A 37-year-old Riverside man was sentenced today to life without parole for the execution-style murder of a fellow gang member nearly 18 years ago in Costa Mesa.
Tam Hung Nguyen, who prosecutors say was the triggerman, was convicted along with three other defendants in April of last year.
Orange County Superior Court Judge Patrick Donahue tacked on 45 years to life in prison Nguyen for conspiracy to commit murder. Co-defendant Anthony Paul Johnson Jr., 36, of Westminster, was sentenced in August to life without the possibility of parole, with an extra 10 years.
Co-defendants Giang Thuy Nguyen, 37, of Fountain Valley, and Truc Ngoc Tran, 35, of Santa Ana, await sentencing.
The victim, 18-year-old Viet Nguyen, was killed on Feb. 25, 1995, on the northbound Corona Del Mar Freeway near the San Diego 405 Freeway, Deputy District Attorney Kevin Haskins said.
At Friday’s hearing, the victim’s sister read a letter from her parents to Donahue, explaining the impact of the slaying on the family.
“Since we laid our son to rest we have not stopped thinking of him and his infectious smile,” the parents said.
The parents said they did not think they would ever find closure.
“How do you close an open wound in your heart?” they said.
Tam Nguyen’s attorney, Michael Khouri, said his client would appeal after Donahue denied his motion for a new trial.
Khouri argued during the trial that Tam Nguyen wasn’t present for the murder and alleged that the killer was the prosecution’s star witness, Ngoc Nguyen.
The case went cold until 2006 when investigators started re-interviewing potential witnesses, including Ngoc Nguyen, who invoked his Fifth Amendment rights before a grand jury but was forced to testify under immunity, Haskins said.
Haskins chiefly built his case against the defendants on the testimony of Ngoc Nguyen, who was along for the ride the night the victim was slain. Investigators do not think he knew of the plot to kill the young man and was not charged.
Viet Nguyen was in trouble with the gang for running out on a home invasion robbery on Feb. 24, 1995, Haskins said. That morning, Johnson, Giang Nguyen and Viet Nguyen donned masks and went to rob the Huntington Beach home of a classmate of Viet Nguyen’s, the prosecutor said.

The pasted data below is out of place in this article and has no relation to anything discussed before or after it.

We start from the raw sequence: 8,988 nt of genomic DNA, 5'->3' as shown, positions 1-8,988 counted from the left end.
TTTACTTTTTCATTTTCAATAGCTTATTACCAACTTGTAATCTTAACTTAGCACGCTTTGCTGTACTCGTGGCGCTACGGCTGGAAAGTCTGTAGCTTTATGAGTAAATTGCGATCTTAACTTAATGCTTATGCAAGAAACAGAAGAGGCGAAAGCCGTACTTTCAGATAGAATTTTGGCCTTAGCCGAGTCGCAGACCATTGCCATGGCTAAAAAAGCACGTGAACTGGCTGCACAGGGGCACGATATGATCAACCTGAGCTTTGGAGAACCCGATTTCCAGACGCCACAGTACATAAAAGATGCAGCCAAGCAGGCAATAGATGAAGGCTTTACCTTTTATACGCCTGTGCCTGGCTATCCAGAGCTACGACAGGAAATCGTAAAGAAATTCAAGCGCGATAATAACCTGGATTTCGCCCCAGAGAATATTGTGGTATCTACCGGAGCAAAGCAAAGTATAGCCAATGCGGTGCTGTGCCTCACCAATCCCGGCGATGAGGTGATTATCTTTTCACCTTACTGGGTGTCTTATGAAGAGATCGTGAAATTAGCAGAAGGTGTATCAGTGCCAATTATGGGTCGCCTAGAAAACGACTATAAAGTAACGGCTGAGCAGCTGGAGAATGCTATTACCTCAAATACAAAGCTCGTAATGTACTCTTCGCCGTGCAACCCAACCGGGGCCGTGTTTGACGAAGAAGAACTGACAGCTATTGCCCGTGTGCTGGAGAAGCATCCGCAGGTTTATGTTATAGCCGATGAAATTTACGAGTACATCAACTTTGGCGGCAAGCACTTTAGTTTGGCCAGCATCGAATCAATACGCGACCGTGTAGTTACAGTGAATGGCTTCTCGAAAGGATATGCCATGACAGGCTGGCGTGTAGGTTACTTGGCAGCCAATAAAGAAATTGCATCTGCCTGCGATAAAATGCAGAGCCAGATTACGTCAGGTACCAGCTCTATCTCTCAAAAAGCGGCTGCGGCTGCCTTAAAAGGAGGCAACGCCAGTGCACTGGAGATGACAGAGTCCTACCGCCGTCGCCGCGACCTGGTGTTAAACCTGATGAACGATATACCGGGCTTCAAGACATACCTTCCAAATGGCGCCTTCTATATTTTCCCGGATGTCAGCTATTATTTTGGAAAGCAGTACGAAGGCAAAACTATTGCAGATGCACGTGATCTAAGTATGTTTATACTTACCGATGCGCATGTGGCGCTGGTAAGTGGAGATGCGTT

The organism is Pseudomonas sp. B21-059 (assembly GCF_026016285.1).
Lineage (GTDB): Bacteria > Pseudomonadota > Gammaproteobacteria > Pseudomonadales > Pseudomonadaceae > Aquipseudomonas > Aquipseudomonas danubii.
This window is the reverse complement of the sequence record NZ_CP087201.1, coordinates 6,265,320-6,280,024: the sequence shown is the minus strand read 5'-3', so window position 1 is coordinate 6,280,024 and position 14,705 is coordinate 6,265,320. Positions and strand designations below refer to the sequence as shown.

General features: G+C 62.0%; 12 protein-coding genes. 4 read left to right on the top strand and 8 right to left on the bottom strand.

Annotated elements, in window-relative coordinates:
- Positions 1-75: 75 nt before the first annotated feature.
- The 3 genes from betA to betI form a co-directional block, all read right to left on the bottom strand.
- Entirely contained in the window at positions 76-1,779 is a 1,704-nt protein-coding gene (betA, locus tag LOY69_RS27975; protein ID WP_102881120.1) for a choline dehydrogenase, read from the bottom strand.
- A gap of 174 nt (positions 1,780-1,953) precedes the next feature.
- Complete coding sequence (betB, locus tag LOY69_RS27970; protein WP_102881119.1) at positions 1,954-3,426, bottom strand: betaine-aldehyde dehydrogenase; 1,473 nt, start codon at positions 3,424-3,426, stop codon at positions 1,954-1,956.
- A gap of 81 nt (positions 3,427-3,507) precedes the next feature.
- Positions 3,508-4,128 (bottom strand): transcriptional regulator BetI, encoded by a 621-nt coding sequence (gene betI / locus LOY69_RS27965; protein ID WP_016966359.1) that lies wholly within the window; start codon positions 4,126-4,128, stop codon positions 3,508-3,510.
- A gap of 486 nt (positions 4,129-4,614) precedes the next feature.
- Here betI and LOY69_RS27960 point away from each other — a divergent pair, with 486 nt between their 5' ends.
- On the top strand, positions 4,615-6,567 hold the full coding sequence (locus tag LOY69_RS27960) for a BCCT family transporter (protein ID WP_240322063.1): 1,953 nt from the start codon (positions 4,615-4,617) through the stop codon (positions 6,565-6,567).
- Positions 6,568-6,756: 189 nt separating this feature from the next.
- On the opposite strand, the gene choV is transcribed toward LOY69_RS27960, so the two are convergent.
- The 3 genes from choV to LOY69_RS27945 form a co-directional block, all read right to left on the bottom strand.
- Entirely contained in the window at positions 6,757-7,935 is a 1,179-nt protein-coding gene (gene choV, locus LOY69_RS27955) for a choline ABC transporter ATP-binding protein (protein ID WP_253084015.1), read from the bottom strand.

“The murder victim made eye contact with the mother during the robbery and he mistakenly believed she recognized him, so he fled,” Haskins said, noting the others got away with just a modest amount of money.
Investigators believe Johnson and Giang Nguyen were concerned that Viet Nguyen would get arrested.
When the three went to a party that night, Johnson convinced Viet Nguyen to leave with them to buy drugs, Haskins said. During the drive, Tam Nguyen pretended to get car-sick and asked the victim to pull over, then shot him in the back of the head, Haskins said.
The group left him in his van and Tran, who was trailing behind in a car, picked up the rest of the defendants, Haskins said.
Investigators trusted Ngoc Nguyen’s account because he knew details of the home invasion that weren’t public and other evidence was corroborated by other means, the prosecutor said.
Giang Nguyen was scheduled to be sentenced today as well, but Donahue granted his request for a new attorney for sentencing. Attorney Joanne Harrold will represent Giang Nguyen’s motion for a new trial, Haskins said.
The prosecutor objected to the substitution of attorney, arguing it has unnecessarily delayed the sentencing.
“In the people’s view it’s unconscionable to make these people come back again,” Haskins said of the victim’s family. “The victim’s family has a constitutional right to a speedy adjudication of this matter.”
Harrold said she would need a few more months to prepare the motion for a new trial.